Or rather, not "going to come to a head," but they have come to a head.

Now, the question for business leaders in the residential real estate, construction, development, design, and distribution space is this: Are these matters, rooted as they are to the issues as basic as the dirt, and the money someone will pay for it, and the value of the structure on it, and the residual value of that property, abstract? Or are they deadly real, next-twelve-months' financial, and economic actualities?

And if they are that – not abstractions, not ideas, not somebody's political agenda – real forces that impose themselves into the value proposition, the financial soundness, and the trust equations that tie sellers and buyers and resellers, etc, then how should this community's leaders be readying, and positioning, and committing, and investing resources?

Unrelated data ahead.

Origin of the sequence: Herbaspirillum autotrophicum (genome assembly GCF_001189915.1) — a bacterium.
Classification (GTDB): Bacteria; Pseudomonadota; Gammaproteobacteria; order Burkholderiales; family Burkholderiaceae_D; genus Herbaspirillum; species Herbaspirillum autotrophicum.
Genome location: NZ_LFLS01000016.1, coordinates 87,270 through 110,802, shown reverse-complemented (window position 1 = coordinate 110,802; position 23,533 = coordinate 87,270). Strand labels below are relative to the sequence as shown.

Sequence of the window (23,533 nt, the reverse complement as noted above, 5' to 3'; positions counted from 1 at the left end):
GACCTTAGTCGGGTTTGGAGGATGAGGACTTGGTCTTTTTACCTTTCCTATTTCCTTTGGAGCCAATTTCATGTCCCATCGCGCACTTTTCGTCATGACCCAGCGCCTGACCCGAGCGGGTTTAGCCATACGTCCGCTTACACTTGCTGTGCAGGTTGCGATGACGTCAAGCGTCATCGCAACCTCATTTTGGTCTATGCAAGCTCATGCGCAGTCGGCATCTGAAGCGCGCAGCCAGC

A full year before Arizona state officials took action to restrict homebuilding in the Phoenix area due to a lack of groundwater, our own contributor Scott Cox listed the reasons why, and noted it was only a matter of when, not if, those restrictions would go into effect. He wrote in The Builder's Daily, April 28, 2022:

  1. A combination of long-term weather cycles and climate change (we don’t need to argue about the mix) is reducing – and making more volatile – moisture in the West, whether in the form of rain or snow.
  2. The Colorado River is the critical source in the West that fueled much of our development. In the 1920s, when it was allocated amongst Upper Basin (Utah, Wyoming, Colorado and New Mexico) and Lower Basin (California, Nevada, Arizona) states, allocations were based on some above-average moisture years. Fact is, it simply does not produce as much as originally assumed.